Washington: A common virus known to cause cervical and head and neck cancers may also trigger some cases of lung cancer, according to new research led by an Indian-origin scientist.
The study by Fox Chase Cancer Center in US examined tissue samples from lung cancer patients and found that nearly 6 per cent showed signs they may have been driven by a strain of human papillomavirus (HPV) known to cause cancer.
If HPV indeed plays a role in lung cancer in some patients, the next step is to better understand those tumours so they can be treated more effectively.
"The ultimate goal is to determine if we can target our therapies to the specific characteristics of these tumours," said study author Ranee Mehra, attending physician in medical oncology at Fox Chase.
Studies from Asia have shown that lung tumours are frequently infected with HPV. The pattern makes sense, explained Mehra - the lungs are located near the head and neck region, which is known to be at risk of tumours upon exposure to some strains of HPV.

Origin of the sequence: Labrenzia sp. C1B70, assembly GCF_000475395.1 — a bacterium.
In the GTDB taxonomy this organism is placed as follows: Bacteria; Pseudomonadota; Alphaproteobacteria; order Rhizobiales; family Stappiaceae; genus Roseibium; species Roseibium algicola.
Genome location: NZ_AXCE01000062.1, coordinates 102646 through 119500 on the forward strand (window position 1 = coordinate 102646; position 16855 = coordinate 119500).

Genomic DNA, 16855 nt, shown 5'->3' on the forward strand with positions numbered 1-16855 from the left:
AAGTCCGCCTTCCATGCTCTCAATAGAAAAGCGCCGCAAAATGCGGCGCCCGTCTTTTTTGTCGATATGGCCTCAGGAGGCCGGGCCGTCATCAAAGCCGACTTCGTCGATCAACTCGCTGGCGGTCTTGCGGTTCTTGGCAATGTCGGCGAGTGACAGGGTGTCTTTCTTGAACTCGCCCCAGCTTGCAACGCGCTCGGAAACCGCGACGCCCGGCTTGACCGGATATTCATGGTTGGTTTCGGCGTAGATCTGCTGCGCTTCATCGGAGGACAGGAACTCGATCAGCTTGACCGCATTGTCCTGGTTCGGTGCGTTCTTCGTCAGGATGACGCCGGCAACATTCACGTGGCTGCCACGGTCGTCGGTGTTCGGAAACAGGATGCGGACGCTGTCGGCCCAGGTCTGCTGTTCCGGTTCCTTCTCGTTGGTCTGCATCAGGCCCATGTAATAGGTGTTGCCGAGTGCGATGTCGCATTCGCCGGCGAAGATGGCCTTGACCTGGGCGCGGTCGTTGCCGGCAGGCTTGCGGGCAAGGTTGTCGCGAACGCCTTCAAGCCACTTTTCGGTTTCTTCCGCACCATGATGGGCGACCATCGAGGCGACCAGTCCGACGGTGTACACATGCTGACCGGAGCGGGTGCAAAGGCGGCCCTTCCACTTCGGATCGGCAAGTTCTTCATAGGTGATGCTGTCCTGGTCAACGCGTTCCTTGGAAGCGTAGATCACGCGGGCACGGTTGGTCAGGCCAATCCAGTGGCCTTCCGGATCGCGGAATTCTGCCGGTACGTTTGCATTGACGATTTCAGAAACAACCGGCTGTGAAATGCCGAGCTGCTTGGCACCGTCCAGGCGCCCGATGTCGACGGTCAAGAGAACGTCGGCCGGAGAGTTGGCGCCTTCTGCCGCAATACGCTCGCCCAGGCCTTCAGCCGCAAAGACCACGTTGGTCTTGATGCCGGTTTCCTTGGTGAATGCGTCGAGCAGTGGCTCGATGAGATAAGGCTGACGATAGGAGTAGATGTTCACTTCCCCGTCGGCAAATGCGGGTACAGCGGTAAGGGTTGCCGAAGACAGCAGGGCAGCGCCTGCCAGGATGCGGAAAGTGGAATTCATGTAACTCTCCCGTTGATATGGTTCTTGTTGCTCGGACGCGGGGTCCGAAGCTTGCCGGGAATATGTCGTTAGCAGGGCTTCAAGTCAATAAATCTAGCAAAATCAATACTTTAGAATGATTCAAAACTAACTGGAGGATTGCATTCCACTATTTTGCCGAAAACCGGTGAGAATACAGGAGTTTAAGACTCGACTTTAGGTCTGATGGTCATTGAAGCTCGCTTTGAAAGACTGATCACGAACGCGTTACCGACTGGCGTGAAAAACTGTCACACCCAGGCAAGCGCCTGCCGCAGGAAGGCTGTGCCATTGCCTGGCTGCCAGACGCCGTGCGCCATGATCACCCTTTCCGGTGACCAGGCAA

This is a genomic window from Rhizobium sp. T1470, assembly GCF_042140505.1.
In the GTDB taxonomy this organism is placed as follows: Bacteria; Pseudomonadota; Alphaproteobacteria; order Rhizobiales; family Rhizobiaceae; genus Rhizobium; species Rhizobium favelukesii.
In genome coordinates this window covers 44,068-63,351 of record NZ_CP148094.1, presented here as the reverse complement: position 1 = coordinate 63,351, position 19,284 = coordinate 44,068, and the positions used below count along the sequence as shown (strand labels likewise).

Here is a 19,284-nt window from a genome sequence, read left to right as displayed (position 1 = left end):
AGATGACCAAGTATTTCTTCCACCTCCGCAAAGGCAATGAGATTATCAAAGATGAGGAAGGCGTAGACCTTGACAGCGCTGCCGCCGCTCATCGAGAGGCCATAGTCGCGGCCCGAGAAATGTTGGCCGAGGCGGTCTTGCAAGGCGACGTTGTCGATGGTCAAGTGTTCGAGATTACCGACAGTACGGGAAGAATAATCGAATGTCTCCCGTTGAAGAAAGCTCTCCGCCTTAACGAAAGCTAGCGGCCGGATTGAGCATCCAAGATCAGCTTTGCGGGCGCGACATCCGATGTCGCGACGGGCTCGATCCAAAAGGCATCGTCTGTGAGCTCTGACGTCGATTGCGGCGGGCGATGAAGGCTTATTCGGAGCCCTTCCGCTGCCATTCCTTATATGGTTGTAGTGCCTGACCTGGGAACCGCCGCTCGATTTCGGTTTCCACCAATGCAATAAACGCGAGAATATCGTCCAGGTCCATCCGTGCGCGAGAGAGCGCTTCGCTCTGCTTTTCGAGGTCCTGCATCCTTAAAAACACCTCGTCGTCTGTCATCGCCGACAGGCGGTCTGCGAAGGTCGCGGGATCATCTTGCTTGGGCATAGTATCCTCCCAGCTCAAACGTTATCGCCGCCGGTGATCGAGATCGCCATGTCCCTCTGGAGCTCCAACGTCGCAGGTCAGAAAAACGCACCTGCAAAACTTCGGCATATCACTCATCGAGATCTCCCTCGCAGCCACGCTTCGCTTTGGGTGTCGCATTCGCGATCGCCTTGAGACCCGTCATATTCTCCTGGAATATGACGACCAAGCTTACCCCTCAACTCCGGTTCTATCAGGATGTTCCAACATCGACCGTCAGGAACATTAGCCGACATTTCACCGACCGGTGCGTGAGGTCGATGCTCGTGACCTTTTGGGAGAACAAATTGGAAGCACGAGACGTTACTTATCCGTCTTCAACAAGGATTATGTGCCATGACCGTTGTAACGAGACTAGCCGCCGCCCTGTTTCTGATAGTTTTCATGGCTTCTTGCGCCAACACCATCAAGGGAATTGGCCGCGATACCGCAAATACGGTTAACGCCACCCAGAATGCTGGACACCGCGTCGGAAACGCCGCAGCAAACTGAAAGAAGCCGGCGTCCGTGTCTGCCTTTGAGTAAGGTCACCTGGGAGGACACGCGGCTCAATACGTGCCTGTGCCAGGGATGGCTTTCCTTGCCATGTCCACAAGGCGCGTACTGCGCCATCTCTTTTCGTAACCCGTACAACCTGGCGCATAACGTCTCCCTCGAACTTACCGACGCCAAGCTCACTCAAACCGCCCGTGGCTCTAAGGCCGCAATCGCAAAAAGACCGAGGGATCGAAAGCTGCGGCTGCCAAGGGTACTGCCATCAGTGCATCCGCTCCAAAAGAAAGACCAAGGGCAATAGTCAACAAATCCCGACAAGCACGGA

To investigate, she and her colleagues examined 36 tissue samples from people diagnosed with non-small cell lung cancer who had never smoked, part of the Fox Chase Cancer Center Biosample Repository.
The reason they chose non-smokers, Mehra explained, is that smoking is a major cause of lung cancer - but in non-smokers, the explanation is often less obvious.
The researchers found that 4 out of 36 samples had signs of infection from two strains of HPV known to cause cancer, 16 and 18. Looking more closely at the two samples infected by HPV 16, Mehra and her team saw signs the virus had integrated into the tumour`s DNA - which is even more suggestive that the infection caused the tumour.
Although this suggests that HPV drives lung cancer in less than 6 per cent of non-smoker patients, making it a relatively rare occurrence, lung cancer is very common, Mehra noted - killing more than 1 million people every year.
Approximately 10 per cent of cases occur in non-smokers.
"Given how many patients develop lung cancer, if even a small percentage of those tumours stem from HPV, that ends up being a large number of patients," she said.
It`s not clear how HPV reaches the lung, she said; patients may simply breathe it in. And just because these patients have evidence of an HPV infection that does not necessarily mean the infection caused their tumours, Mehra cautioned.
"It could simply be a coincidence that they had both lung cancer and HPV. But the presence of both simultaneously, and the integration of the virus into the tumour`s DNA, fuels the hypothesis that they are related," she noted.
The study was presented at the annual meeting of the American Association for Cancer Research in US.